Fly Tying Corner
Chromie Buzzer Chironomid
Friday - January 1, 2016
The early season features very limited bug activity. About the only active insects are midges, commonly known as Chironomids. In the mid-day sun these insects are active and a mild weather day can even bring some surface activity. But, for the most part, it is a subsurface game this time of year. In the past few weeks I have been tying up a variety of Chironomid patterns. One of the patterns I have been tying is the Chromie Buzzer. This fly imitates the midge subsurface as it is preparing to acsend to the surface and hatch.
I recently bought some Alec Jackson Crystal Chronomid hooks. They are a curved hook and are a good option. But any curved hook, like a scud hook or similar will suffice. I look for a wide gape and very sharp point, which translates to better hooking qualities. I used a glass bead on this pattern, which will help the fly sink slowly. I will use glass beads and in deeper water tungsten beads. I have also been using a UV quick cure resin recently on almost all of my Chironomid patterns. It makes the fly realistic and very durable. Take a look at the picture at the and you will see the transluscence in this pattern.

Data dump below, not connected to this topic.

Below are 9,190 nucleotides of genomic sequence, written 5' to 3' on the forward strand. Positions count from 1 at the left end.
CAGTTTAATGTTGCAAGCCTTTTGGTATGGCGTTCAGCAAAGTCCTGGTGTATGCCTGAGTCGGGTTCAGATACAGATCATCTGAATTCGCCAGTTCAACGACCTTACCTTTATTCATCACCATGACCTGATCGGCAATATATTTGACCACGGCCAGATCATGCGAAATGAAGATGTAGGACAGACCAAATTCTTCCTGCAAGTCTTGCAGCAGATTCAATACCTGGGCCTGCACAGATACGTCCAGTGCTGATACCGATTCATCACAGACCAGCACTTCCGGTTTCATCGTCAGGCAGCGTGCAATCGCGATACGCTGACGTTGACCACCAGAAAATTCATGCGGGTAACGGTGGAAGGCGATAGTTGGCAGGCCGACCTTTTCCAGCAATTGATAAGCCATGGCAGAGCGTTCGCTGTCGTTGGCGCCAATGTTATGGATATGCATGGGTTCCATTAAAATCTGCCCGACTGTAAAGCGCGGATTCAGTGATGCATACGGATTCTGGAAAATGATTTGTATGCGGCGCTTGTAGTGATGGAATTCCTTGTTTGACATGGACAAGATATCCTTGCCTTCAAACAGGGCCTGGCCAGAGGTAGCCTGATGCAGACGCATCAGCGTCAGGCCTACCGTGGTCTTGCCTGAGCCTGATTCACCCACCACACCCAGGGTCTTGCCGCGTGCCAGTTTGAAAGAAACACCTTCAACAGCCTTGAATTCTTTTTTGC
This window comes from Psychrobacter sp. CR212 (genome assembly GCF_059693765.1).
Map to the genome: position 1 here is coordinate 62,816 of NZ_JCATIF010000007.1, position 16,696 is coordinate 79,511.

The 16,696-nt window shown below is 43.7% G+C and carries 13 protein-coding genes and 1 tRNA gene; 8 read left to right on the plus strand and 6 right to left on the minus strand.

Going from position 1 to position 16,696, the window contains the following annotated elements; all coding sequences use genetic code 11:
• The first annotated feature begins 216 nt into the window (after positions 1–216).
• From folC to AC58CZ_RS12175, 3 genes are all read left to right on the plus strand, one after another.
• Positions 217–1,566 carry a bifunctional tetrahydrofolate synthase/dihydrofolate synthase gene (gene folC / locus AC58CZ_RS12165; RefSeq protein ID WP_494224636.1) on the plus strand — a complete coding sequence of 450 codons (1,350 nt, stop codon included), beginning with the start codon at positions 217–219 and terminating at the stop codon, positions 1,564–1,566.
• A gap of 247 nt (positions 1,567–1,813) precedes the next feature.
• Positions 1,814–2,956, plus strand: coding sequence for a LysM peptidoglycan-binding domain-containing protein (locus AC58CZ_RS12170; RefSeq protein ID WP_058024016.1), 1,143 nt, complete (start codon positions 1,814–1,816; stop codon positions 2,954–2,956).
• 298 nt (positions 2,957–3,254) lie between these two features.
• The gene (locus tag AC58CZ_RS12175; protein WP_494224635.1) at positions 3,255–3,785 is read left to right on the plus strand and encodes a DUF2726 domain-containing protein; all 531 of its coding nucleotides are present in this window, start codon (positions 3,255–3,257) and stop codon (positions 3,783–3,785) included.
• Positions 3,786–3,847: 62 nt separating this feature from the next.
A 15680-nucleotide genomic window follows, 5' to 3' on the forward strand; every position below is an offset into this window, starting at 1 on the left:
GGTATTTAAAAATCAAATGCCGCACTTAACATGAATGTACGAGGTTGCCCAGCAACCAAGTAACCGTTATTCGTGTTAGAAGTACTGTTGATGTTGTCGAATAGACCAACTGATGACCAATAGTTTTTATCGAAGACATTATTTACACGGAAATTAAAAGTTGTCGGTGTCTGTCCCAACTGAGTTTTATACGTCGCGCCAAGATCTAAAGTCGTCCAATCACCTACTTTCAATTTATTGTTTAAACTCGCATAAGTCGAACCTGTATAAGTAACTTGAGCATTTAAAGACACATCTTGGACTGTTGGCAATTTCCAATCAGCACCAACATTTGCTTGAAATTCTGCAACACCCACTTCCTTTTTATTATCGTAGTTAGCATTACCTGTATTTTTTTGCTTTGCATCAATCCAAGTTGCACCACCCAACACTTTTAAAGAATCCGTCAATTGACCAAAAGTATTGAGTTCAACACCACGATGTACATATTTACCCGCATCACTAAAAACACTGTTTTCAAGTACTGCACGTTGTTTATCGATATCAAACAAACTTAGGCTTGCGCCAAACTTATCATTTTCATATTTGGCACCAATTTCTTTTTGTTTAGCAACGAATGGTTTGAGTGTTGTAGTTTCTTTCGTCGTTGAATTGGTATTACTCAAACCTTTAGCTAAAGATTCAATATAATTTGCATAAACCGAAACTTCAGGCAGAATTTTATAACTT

Chromie Buzzer Chironomid:
- Hook: Curved Daiichi Alec Jackson Crystal Chironomid hook in sizes 11-13, Daiichi 1260 or similar in sizes 12-16, or any scud hook like a Tiemco 2457 in sizes 12-18.
- Bead: Clear Glass Seed Bead, sized to match hook size. Also try slate, silver and gold colored beads, or glass beads in various colors like red, amber, gunmetal, etc.
- Thread: Black, 70 Denier
- Abdomen: Mirage Tinsel - Large
- Ribbing: Fine wire in red
- Thorax: Clear Glass Seed Bead surrounded by thread wraps
- Wing Pads: White Goose Biots, partially colored with an orange Sharpie
- Over Body: Clear cure UV resin, such as Clear Cure Goo.
Experiment and develop your own favorite Chironomid color combination. If you have questions or would like additional information about the Chromie Buzzer Chironomid pattern, please donít hesitate to email me. Or if you have suggestions on future patterns to feature in this column, I welcome your input. I can be reached at Philfischer@sbcglobal.net.